Yes, it helps, thanks. STI seems a lot more straight forward, but it seems paired with CLI so I thought I would ask about them that way.

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AFAIK CLI and STI are privileged instructions that can only be executed in kernel space (ring 0), so you can't even use them in normal Windows programs (you will likely get some kind of exception)

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You can in the vm86 mode (DOS emulation) so any 16bit program that uses

clihlt

will halt Windows.

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Quote:
 What happens if hardward signals one just the same? Is it queued in some fashion?

Yes. The interrupt controller will keep the interrupt line of the CPU asserted until it receives an End-Of-Interrupt signal, which will only be sent by the interrupt handler.

Quote:
 You can in the vm86 mode (DOS emulation) so any 16bit program that usesclihltwill halt Windows.

No it won't. In V8086 mode, just as in protected mode, cli at a privelege level lower than IOPL causes a trap. The instruction will then be emulated by the MS-DOS emulator.

LessBread, are you trying to write code to run in kernel mode?

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Quote:
 Original post by bakery2k1No it won't. In V8086 mode, just as in protected mode, cli at a privelege level lower than IOPL causes a trap. The instruction will then be emulated by the MS-DOS emulator.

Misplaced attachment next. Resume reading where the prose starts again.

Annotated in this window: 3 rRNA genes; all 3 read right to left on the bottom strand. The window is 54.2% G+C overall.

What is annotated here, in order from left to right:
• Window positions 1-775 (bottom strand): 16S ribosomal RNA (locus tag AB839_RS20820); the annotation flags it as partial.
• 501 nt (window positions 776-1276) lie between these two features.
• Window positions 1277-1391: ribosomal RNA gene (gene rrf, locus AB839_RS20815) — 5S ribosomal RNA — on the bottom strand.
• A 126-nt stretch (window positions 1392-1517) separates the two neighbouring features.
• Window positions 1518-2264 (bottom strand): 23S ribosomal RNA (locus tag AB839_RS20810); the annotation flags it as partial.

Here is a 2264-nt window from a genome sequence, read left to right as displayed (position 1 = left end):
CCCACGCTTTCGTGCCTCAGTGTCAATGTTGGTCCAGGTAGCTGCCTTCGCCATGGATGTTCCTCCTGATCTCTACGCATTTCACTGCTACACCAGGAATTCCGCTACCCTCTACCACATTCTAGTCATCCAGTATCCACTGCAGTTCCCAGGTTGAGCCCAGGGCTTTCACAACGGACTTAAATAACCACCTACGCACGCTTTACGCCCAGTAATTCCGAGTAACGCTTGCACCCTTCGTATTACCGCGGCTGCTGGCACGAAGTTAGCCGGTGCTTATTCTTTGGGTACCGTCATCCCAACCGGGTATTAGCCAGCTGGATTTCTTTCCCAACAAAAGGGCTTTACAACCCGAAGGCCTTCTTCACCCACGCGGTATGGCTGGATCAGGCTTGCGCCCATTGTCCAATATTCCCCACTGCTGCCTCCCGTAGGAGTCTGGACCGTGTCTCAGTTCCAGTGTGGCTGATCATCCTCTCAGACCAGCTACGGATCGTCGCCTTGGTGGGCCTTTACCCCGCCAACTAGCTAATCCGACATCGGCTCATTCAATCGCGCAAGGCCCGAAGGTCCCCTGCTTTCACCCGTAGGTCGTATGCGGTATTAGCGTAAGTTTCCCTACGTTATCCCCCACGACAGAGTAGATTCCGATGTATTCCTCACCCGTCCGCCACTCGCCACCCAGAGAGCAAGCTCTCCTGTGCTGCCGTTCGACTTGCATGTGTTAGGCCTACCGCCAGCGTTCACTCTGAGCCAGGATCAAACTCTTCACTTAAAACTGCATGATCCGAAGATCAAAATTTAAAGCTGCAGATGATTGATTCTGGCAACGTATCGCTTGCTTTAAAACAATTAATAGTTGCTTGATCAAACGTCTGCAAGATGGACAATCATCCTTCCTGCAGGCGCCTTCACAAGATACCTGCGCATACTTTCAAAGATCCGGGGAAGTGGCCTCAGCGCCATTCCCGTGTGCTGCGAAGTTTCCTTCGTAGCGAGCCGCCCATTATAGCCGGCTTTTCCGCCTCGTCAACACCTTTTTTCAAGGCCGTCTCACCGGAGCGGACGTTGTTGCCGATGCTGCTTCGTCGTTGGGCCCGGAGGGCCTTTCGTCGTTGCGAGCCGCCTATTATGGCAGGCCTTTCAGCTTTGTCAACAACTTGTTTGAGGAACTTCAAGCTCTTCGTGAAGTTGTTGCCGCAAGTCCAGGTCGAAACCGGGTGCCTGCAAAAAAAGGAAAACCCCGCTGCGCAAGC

I thought that until a couple weeks ago when I tried it. It'll halt Win9x, not sure about the rest. I'm betting someone got fired. [wink]

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It'll halt Win9x even outside of DOS emulation mode. A proper operating system will not let any user program execute cli.

Win9x lets any user program do so.

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Windows 9x is always *in* DOS emulation mode of some kind or another, as it's always got large chunks of DOS still resident.

It's hardly representative of what real OSes do.

cli and sti can only properly be called from kernel mode. You can't call them from user mode (nor would it be particularly useful to do so), and when calling them from kernel mode you should enable interrupts as soon as possible so that the system doesn't lock up.

I haven't heard that they're particularly "problematic" or anything like that, though.

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Quote:
 Ok. I read the Intel docs before posting and the entry for CLI mentions "maskable interrupts" but doesn't say what that means.

It means every interrupt (be it generated by hardware or "int xx") except for the NMI.

The NMI is usually maskable through the BIOS NMI AND gate, but the processor itself has no way of masking it.